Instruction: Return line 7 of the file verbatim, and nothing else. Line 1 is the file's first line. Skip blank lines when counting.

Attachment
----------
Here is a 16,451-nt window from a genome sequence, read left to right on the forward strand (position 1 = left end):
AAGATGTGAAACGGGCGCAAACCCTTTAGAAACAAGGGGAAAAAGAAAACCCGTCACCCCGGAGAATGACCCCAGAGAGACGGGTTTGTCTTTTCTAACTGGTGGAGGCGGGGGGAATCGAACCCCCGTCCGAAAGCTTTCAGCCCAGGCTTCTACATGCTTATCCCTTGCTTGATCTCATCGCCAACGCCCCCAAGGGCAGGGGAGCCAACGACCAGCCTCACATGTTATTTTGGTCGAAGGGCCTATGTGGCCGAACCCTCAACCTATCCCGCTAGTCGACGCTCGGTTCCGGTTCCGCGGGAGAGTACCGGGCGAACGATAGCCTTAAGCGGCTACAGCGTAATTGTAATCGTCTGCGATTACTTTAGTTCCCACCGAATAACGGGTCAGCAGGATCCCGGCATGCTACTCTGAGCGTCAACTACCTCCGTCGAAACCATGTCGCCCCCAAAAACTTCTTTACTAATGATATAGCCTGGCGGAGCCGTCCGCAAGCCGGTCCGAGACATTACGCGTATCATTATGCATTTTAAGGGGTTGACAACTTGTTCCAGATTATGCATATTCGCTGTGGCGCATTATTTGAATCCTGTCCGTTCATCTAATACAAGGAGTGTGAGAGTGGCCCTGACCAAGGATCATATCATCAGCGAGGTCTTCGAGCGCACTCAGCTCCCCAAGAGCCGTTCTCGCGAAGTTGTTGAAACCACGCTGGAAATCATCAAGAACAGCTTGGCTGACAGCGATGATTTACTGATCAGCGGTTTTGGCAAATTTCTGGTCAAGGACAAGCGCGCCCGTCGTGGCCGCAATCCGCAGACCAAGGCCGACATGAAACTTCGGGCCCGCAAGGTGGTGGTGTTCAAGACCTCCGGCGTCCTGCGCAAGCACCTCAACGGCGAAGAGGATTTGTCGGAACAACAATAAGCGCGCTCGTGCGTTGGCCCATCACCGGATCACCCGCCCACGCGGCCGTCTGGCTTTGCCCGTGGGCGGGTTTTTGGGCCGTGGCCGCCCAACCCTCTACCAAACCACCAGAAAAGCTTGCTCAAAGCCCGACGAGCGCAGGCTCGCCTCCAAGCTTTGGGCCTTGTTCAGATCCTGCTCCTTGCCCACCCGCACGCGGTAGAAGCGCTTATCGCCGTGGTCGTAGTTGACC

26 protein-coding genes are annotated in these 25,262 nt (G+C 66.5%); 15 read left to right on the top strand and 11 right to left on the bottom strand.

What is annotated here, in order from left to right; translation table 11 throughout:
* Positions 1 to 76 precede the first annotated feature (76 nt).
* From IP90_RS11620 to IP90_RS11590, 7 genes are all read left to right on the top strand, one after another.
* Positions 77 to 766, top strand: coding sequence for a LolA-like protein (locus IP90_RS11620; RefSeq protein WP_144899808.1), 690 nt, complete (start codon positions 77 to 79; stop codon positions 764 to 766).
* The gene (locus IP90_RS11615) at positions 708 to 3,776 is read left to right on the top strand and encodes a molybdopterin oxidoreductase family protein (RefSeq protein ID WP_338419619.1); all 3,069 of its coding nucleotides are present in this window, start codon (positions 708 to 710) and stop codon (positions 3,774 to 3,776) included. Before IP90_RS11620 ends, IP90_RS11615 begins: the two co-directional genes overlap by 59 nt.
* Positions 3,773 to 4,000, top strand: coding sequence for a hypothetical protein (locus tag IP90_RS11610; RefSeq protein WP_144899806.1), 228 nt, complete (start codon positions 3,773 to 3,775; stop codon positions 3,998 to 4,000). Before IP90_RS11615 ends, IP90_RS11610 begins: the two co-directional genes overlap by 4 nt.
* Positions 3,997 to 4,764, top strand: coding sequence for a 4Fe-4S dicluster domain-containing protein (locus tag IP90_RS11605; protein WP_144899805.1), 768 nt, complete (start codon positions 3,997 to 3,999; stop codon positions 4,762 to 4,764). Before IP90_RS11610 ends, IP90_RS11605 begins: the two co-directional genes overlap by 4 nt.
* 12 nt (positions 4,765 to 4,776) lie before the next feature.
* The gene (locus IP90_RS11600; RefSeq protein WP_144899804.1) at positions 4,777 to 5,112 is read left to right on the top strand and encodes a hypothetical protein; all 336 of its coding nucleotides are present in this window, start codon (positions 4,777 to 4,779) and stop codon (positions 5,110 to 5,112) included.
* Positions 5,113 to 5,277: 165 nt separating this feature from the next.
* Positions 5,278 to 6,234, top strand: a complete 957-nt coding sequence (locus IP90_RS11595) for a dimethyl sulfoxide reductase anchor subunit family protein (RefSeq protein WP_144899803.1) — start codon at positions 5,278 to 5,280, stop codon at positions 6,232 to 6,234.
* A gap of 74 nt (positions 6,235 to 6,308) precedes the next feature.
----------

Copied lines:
* Positions 77 to 766, top strand: coding sequence for a LolA-like protein (locus IP90_RS11620; RefSeq protein WP_144899808.1), 690 nt, complete (start codon positions 77 to 79; stop codon positions 764 to 766).